Top French scientists slam surprise budget cut

Quantum physicist Serge Haroche, a 2012 Nobel Prize winner, condemns the cuts in an interview with French news channel iTELE.

Télé

Top French scientists slam surprise budget cut

Scientists in France are up in arms after the government unexpectedly tabled a plan to cut €256 million from the country's research funds for this year. On Monday, seven Nobel laureates and a Fields medalist took to the pages of French broadsheet Le Monde to call on the government to reverse the decision. The cuts will “brutally destroy” France's research activities, the signatories warn in an open letter.

The presidents of the scientific councils of five national organizations, including the National Center for Scientific Research and the National Institute of Health and Medical Research, also expressed their indignation in a joint statement on Tuesday. But the French government says the measure is primarily a bookkeeping maneuver that won't have any practical impact on research activities.

The cut affects the Interministerial Commission for Research and Higher Education (MIRES), which is made up of ten funding programs covering most of France's public, civilian research efforts, and financed by six ministry departments. The aim is to "recalibrate" the working capital and cash flow of national science organizations, research minister Najat Vallaud-Belkacem told parliamentarians on 24 May. “Their spending, the execution of their budgets, and the working conditions of researchers will not be affected," she said. If research organizations run into trouble because of the cuts, the minister even pledged to “take necessary measures to replenish their credits.”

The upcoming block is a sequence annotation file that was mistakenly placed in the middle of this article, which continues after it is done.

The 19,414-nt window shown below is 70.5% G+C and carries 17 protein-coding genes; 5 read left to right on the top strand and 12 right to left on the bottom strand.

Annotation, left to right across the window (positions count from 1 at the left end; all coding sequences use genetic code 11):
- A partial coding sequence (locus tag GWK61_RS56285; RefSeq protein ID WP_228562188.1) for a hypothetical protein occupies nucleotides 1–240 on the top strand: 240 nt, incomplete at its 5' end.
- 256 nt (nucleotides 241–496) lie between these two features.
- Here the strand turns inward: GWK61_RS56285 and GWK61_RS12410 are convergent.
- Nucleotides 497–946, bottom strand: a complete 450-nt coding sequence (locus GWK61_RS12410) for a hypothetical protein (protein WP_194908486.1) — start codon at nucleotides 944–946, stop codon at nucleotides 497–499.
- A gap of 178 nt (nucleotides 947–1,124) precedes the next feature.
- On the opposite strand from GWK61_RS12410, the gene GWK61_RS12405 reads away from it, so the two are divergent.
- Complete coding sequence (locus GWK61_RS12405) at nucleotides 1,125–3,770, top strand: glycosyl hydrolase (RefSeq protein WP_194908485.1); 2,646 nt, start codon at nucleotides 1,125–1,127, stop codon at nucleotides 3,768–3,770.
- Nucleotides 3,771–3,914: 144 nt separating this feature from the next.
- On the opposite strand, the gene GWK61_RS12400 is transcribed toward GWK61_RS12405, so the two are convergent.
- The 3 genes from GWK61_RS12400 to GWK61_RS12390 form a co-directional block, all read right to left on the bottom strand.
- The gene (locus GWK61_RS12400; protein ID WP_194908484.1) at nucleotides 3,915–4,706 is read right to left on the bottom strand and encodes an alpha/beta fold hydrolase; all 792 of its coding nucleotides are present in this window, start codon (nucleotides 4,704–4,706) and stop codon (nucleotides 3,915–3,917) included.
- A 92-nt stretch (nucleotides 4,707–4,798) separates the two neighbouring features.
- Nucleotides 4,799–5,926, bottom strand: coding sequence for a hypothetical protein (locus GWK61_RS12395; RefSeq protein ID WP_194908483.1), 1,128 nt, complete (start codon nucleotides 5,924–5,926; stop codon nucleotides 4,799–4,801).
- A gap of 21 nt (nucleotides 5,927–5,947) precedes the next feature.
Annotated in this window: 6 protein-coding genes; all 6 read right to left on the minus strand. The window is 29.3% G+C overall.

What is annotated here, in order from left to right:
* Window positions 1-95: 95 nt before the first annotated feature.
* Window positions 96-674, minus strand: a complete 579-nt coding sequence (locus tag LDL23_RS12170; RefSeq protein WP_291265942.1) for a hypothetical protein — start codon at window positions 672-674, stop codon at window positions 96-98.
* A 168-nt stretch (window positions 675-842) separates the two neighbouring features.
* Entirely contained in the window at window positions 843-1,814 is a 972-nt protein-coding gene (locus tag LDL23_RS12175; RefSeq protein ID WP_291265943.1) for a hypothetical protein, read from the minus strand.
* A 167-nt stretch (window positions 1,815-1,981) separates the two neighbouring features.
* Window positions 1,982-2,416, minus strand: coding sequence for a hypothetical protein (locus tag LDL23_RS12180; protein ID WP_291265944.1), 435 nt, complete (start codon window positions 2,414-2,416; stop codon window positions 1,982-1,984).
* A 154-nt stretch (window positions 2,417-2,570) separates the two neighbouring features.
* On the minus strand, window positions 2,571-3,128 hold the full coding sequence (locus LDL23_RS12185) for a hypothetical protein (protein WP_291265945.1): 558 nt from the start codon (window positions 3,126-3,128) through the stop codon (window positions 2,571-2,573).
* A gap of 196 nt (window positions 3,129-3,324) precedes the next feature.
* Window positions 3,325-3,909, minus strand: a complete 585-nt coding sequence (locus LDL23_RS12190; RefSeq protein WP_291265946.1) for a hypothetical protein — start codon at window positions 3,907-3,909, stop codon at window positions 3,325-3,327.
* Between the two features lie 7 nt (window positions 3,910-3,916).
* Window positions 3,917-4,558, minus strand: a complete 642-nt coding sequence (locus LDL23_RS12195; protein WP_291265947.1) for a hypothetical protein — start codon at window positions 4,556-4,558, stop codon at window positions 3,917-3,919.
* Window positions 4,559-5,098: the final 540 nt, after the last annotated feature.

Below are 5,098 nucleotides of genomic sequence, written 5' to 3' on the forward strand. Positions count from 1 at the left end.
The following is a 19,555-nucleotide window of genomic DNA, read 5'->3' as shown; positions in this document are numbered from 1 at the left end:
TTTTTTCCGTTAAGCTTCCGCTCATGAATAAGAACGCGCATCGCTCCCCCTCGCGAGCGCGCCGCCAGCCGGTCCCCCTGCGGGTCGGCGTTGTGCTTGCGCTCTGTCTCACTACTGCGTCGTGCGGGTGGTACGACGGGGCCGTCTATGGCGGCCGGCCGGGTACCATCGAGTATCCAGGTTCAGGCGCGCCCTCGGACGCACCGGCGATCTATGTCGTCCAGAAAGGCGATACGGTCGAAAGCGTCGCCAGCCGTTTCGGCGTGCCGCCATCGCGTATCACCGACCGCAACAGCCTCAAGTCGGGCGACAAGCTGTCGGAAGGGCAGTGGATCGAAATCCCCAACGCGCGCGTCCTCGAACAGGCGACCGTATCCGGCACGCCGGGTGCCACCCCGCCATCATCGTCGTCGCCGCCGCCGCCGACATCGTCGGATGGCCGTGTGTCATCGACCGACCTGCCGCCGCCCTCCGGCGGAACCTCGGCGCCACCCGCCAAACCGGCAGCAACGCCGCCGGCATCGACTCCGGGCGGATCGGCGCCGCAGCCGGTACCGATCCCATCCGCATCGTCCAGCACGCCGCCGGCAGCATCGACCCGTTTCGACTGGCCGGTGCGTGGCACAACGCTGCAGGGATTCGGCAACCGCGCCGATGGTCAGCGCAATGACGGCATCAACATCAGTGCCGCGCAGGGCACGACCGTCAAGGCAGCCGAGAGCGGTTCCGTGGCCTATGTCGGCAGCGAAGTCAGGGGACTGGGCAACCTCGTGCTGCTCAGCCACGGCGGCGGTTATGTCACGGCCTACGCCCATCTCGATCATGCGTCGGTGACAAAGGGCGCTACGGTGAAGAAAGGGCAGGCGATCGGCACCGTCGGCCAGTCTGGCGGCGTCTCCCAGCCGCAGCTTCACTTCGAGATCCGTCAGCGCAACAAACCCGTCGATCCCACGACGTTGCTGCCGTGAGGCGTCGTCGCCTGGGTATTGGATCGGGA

The scientific community isn't buying it. Researchers' unions say the governments' plan amounts to “conjuring tricks” to downplay the cancellation of appropriations. Working capital “is not some sort of miraculous source of extra funding,” the SNCS-FSU and SNESUP-FU unions said in a statement.

“National research organizations will have to stop ongoing operations and ... limit the recruitment of researchers and technical staff,” the Nobelists wrote in their letter, adding that it will take years to repair the damage. The presidents of the scientific councils call the cut "brutal" and say that the government is reneging on earlier commitments and rushing through a decision that will turn young people away from research careers.

The government's plan was submitted to the finance committees in both houses of the Parliament last week as an “advance decree,” an emergency procedure that allows the government to modify budgets after the financial year has started.

On 24 May, the Senate's finance committee expressed concern that the MIRES is to bear about a quarter of the payment credit cancellations in the decree. This “brutal reduction” may hamper the quality of French research, the committee warns. The Parliament's lower house, the National Assembly, recommended that research funds be spared from the cuts, Le Monde reports. But the Parliament only has an advisory role in this process, and Christian Eckert, the state secretary in charge of the budget, told the newspaper that he would not change the decree.